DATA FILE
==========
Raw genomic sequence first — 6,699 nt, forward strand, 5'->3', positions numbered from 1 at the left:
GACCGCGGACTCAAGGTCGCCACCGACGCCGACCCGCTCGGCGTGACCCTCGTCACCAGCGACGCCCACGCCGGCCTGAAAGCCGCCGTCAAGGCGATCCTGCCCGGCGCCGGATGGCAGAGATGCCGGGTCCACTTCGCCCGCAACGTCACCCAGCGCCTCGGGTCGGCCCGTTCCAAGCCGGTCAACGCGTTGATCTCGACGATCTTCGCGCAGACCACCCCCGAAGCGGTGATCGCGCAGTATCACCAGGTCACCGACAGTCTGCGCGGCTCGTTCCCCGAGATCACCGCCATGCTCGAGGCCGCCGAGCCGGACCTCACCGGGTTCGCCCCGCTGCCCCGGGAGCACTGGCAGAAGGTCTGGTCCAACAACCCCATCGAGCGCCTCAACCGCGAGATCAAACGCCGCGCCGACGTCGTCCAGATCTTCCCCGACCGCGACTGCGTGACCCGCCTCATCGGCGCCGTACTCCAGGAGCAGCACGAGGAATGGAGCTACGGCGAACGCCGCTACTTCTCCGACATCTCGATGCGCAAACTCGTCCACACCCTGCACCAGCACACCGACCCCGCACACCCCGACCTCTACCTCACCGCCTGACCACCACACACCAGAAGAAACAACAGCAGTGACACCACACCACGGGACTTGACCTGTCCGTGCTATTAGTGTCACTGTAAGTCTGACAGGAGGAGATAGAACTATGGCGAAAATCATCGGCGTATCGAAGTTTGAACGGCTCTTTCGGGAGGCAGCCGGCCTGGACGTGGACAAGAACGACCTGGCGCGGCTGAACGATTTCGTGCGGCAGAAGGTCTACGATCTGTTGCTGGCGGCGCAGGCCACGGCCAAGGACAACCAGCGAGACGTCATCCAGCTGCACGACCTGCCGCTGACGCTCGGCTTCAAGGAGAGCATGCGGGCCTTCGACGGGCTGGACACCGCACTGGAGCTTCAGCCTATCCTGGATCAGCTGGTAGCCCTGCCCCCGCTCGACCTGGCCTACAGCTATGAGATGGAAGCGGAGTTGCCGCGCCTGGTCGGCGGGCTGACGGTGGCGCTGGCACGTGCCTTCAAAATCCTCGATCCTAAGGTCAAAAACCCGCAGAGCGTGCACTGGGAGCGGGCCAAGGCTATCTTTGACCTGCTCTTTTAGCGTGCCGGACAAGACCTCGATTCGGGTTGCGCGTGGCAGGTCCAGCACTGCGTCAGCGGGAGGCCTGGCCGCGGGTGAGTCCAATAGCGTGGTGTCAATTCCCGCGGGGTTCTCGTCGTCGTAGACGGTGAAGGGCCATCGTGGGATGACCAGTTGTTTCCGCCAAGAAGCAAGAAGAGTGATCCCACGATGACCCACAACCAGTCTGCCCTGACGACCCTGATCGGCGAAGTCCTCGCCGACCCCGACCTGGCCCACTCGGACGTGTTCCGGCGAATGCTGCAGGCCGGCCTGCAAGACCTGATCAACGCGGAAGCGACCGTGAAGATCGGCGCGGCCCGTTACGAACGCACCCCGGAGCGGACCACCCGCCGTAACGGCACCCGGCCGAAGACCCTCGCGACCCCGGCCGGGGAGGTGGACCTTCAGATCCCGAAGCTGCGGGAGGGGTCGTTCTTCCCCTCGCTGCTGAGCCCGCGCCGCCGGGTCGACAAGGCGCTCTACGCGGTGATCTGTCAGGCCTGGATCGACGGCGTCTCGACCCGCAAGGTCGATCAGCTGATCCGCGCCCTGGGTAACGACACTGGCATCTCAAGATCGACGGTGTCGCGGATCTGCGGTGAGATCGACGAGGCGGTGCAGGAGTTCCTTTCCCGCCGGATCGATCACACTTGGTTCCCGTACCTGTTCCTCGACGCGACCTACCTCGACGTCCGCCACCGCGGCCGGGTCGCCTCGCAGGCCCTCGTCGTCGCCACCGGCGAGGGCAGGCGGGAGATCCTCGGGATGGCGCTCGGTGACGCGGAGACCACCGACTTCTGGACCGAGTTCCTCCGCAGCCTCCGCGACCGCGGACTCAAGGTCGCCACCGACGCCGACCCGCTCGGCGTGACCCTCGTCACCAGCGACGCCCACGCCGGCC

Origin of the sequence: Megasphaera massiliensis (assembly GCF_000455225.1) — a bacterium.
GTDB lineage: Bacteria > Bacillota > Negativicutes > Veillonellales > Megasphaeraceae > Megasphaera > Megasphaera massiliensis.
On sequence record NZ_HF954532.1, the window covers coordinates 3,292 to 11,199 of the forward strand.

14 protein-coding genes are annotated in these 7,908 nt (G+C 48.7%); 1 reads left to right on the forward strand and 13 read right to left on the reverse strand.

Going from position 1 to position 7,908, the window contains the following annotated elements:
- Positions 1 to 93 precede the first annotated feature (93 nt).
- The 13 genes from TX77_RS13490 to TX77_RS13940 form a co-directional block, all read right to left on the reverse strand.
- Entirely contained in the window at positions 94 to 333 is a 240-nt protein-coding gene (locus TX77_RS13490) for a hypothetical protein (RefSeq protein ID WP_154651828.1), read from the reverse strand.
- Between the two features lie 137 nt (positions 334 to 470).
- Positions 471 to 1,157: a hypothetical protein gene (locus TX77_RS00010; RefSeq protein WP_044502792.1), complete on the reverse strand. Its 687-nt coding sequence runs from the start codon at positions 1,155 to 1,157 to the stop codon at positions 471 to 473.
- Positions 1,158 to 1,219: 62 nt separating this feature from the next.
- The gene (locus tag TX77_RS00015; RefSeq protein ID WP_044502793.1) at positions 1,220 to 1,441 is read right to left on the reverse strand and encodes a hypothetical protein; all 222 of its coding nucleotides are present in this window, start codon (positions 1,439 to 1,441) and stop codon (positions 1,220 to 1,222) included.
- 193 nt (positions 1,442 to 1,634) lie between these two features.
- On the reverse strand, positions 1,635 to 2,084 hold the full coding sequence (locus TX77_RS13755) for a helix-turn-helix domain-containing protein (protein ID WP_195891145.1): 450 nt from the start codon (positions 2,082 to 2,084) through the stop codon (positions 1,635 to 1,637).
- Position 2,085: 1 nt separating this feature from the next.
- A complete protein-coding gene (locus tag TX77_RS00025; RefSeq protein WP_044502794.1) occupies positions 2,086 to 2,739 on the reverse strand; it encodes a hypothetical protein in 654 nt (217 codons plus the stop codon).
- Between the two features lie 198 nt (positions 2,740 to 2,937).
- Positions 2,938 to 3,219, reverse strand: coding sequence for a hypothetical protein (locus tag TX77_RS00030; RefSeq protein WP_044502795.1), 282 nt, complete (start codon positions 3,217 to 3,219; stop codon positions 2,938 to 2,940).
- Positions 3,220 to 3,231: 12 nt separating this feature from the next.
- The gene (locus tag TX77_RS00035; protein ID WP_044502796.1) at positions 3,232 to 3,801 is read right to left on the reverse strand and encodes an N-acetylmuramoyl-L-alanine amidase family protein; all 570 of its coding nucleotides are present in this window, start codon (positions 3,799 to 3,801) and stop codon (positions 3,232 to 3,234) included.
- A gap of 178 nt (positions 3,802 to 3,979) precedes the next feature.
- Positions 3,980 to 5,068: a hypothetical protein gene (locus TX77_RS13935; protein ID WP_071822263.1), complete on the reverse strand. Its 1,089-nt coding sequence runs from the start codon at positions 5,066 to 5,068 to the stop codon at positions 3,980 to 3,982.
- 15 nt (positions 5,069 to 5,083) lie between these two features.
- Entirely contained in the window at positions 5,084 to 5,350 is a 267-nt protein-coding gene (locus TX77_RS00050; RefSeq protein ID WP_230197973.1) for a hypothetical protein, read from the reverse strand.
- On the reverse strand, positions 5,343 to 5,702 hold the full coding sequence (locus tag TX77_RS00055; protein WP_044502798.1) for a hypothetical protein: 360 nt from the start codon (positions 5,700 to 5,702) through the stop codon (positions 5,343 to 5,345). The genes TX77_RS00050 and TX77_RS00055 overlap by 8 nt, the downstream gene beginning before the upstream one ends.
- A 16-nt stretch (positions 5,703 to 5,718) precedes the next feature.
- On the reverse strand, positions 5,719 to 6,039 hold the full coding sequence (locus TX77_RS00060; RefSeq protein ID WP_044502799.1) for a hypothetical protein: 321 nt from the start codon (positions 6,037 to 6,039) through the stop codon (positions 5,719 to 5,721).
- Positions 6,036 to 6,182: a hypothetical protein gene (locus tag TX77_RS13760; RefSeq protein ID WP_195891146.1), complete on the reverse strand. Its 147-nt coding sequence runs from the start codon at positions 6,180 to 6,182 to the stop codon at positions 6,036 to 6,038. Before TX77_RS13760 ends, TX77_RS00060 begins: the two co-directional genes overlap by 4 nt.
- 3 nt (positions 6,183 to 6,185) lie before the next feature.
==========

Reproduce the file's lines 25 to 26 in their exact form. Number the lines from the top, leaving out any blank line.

- 15 nt (positions 5,069 to 5,083) lie between these two features.
- Entirely contained in the window at positions 5,084 to 5,350 is a 267-nt protein-coding gene (locus TX77_RS00050; RefSeq protein ID WP_230197973.1) for a hypothetical protein, read from the reverse strand.